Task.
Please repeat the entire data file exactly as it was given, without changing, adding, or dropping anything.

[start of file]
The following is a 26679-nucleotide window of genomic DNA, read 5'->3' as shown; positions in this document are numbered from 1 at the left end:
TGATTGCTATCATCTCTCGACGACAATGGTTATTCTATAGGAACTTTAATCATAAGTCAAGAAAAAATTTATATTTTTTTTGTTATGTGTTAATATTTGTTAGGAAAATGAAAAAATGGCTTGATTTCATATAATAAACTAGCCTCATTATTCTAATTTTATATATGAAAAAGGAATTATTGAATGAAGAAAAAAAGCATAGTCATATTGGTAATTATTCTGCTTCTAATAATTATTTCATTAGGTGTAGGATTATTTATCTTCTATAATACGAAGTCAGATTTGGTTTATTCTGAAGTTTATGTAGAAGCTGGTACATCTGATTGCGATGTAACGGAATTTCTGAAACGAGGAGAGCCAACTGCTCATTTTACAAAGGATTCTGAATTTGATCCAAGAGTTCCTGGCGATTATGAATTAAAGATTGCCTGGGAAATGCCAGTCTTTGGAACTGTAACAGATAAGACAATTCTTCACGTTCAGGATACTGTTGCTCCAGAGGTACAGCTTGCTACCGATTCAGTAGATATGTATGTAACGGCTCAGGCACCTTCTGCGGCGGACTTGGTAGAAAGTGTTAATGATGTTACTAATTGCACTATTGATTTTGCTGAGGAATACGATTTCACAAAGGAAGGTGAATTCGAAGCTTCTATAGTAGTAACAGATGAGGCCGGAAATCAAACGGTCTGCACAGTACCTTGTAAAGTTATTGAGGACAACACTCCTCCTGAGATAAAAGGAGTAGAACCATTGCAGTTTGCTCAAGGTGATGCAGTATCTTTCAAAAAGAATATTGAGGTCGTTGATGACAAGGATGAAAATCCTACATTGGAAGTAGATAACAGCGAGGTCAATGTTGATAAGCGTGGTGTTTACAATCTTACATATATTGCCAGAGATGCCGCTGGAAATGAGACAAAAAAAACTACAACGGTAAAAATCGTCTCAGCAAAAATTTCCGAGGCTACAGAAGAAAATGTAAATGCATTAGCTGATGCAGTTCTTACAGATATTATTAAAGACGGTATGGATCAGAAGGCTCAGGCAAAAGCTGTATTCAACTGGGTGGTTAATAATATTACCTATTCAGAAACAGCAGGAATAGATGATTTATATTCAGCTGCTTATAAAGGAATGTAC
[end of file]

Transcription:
The following is a 26679-nucleotide window of genomic DNA, read 5'->3' as shown; positions in this document are numbered from 1 at the left end:
TGATTGCTATCATCTCTCGACGACAATGGTTATTCTATAGGAACTTTAATCATAAGTCAAGAAAAAATTTATATTTTTTTTGTTATGTGTTAATATTTGTTAGGAAAATGAAAAAATGGCTTGATTTCATATAATAAACTAGCCTCATTATTCTAATTTTATATATGAAAAAGGAATTATTGAATGAAGAAAAAAAGCATAGTCATATTGGTAATTATTCTGCTTCTAATAATTATTTCATTAGGTGTAGGATTATTTATCTTCTATAATACGAAGTCAGATTTGGTTTATTCTGAAGTTTATGTAGAAGCTGGTACATCTGATTGCGATGTAACGGAATTTCTGAAACGAGGAGAGCCAACTGCTCATTTTACAAAGGATTCTGAATTTGATCCAAGAGTTCCTGGCGATTATGAATTAAAGATTGCCTGGGAAATGCCAGTCTTTGGAACTGTAACAGATAAGACAATTCTTCACGTTCAGGATACTGTTGCTCCAGAGGTACAGCTTGCTACCGATTCAGTAGATATGTATGTAACGGCTCAGGCACCTTCTGCGGCGGACTTGGTAGAAAGTGTTAATGATGTTACTAATTGCACTATTGATTTTGCTGAGGAATACGATTTCACAAAGGAAGGTGAATTCGAAGCTTCTATAGTAGTAACAGATGAGGCCGGAAATCAAACGGTCTGCACAGTACCTTGTAAAGTTATTGAGGACAACACTCCTCCTGAGATAAAAGGAGTAGAACCATTGCAGTTTGCTCAAGGTGATGCAGTATCTTTCAAAAAGAATATTGAGGTCGTTGATGACAAGGATGAAAATCCTACATTGGAAGTAGATAACAGCGAGGTCAATGTTGATAAGCGTGGTGTTTACAATCTTACATATATTGCCAGAGATGCCGCTGGAAATGAGACAAAAAAAACTACAACGGTAAAAATCGTCTCAGCAAAAATTTCCGAGGCTACAGAAGAAAATGTAAATGCATTAGCTGATGCAGTTCTTACAGATATTATTAAAGACGGTATGGATCAGAAGGCTCAGGCAAAAGCTGTATTCAACTGGGTGGTTAATAATATTACCTATTCAGAAACAGCAGGAATAGATGATTTATATTCAGCTGCTTATAAAGGAATGTAC